Occupational exposure to airborne microorganisms, endotoxins and β-glucans in poultry houses at different stages of the production cycle.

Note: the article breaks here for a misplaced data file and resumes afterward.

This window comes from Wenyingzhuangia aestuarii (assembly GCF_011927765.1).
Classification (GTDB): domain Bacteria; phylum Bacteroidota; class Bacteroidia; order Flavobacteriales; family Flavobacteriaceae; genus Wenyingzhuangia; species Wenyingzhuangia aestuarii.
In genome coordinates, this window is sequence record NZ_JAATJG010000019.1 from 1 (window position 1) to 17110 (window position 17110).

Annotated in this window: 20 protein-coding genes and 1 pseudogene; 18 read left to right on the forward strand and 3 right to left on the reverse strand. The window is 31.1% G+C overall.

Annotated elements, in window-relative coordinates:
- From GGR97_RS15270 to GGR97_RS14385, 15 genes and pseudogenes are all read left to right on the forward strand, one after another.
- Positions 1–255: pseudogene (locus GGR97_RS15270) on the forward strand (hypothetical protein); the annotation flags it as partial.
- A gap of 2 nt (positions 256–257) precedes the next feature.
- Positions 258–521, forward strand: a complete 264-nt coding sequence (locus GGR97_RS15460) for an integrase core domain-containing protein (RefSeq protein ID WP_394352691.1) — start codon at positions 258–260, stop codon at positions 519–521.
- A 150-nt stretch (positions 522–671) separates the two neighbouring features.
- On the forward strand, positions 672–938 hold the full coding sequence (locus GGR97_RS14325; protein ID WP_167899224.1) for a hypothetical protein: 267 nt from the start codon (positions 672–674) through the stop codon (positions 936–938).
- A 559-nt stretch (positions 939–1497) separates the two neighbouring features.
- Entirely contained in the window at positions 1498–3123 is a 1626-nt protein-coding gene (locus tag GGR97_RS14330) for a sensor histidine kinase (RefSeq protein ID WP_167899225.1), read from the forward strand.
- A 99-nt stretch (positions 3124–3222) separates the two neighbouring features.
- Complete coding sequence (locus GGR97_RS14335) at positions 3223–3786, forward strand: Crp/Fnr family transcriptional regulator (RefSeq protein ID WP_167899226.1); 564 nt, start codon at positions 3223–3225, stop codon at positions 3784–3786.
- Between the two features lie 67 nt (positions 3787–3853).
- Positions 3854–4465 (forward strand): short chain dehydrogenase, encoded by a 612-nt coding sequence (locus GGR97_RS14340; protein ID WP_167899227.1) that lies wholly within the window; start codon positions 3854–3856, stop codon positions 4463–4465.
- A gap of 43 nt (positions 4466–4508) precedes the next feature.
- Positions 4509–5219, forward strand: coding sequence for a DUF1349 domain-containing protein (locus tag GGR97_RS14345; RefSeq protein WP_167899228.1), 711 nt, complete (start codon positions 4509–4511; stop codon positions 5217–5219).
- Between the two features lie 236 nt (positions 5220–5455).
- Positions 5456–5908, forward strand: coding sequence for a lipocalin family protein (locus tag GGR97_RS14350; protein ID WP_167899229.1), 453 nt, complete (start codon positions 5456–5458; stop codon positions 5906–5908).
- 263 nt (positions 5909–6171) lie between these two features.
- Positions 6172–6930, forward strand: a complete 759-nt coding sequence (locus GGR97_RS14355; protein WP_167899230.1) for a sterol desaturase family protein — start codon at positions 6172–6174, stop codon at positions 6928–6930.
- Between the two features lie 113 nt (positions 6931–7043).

OBJECTIVES Previous studies have demonstrated that persons working with poultry have an increased incidence of chest symptoms and decreased lung function. A study was undertaken to evaluate the usefulness of airway responsiveness measurements to diagnose the presence of airways inflammation and relate this to the workplace exposure. METHODS The group studied comprised of 42 non-smoking poultry workers and 40 controls not exposed to organic dusts. The presence of symptoms was evaluated using a standardized questionnaire for organic dust exposures. Airway responsiveness was measured using the methacholine challenge test. The concentrations of airborne endotoxin and (1-->3)-beta-D-glucan were measured. RESULTS AND CONCLUSIONS Exposure levels were in excess of those expected to cause effects in the airways. There was significantly higher airway responsiveness among the workers compared to controls (decrease 9.5 SD 7.5 vs 3.4, SD 3.3). Poultry workers had a higher prevalence of toxic pneumonitis, airways inflammation and chronic bronchitis compared to controls. Endotoxin levels in the poultry buildings exceeded those earlier suggested as the threshold value for airways inflammation.